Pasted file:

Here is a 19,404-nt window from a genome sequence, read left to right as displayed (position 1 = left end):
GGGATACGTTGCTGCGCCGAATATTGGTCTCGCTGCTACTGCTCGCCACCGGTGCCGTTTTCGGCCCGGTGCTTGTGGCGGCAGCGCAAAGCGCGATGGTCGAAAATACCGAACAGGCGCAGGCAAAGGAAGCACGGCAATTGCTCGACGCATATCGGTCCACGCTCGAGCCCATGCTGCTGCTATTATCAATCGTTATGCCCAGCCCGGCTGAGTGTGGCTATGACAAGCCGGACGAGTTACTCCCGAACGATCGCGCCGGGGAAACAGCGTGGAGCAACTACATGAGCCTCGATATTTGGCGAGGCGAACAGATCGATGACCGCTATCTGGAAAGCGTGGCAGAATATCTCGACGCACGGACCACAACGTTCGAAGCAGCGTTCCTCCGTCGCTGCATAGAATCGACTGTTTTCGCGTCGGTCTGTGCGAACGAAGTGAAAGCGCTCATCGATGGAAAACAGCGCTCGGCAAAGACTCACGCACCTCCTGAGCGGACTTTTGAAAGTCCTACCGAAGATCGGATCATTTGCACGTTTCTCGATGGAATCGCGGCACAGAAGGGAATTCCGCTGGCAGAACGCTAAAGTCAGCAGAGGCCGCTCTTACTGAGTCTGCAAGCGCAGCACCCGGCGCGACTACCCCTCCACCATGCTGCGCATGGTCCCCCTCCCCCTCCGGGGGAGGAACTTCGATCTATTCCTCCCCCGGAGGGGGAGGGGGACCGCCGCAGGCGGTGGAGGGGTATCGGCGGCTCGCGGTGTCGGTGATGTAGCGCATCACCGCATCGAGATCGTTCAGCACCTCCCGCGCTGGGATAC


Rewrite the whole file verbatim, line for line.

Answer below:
Here is a 19,404-nt window from a genome sequence, read left to right as displayed (position 1 = left end):
GGGATACGTTGCTGCGCCGAATATTGGTCTCGCTGCTACTGCTCGCCACCGGTGCCGTTTTCGGCCCGGTGCTTGTGGCGGCAGCGCAAAGCGCGATGGTCGAAAATACCGAACAGGCGCAGGCAAAGGAAGCACGGCAATTGCTCGACGCATATCGGTCCACGCTCGAGCCCATGCTGCTGCTATTATCAATCGTTATGCCCAGCCCGGCTGAGTGTGGCTATGACAAGCCGGACGAGTTACTCCCGAACGATCGCGCCGGGGAAACAGCGTGGAGCAACTACATGAGCCTCGATATTTGGCGAGGCGAACAGATCGATGACCGCTATCTGGAAAGCGTGGCAGAATATCTCGACGCACGGACCACAACGTTCGAAGCAGCGTTCCTCCGTCGCTGCATAGAATCGACTGTTTTCGCGTCGGTCTGTGCGAACGAAGTGAAAGCGCTCATCGATGGAAAACAGCGCTCGGCAAAGACTCACGCACCTCCTGAGCGGACTTTTGAAAGTCCTACCGAAGATCGGATCATTTGCACGTTTCTCGATGGAATCGCGGCACAGAAGGGAATTCCGCTGGCAGAACGCTAAAGTCAGCAGAGGCCGCTCTTACTGAGTCTGCAAGCGCAGCACCCGGCGCGACTACCCCTCCACCATGCTGCGCATGGTCCCCCTCCCCCTCCGGGGGAGGAACTTCGATCTATTCCTCCCCCGGAGGGGGAGGGGGACCGCCGCAGGCGGTGGAGGGGTATCGGCGGCTCGCGGTGTCGGTGATGTAGCGCATCACCGCATCGAGATCGTTCAGCACCTCCCGCGCTGGGATAC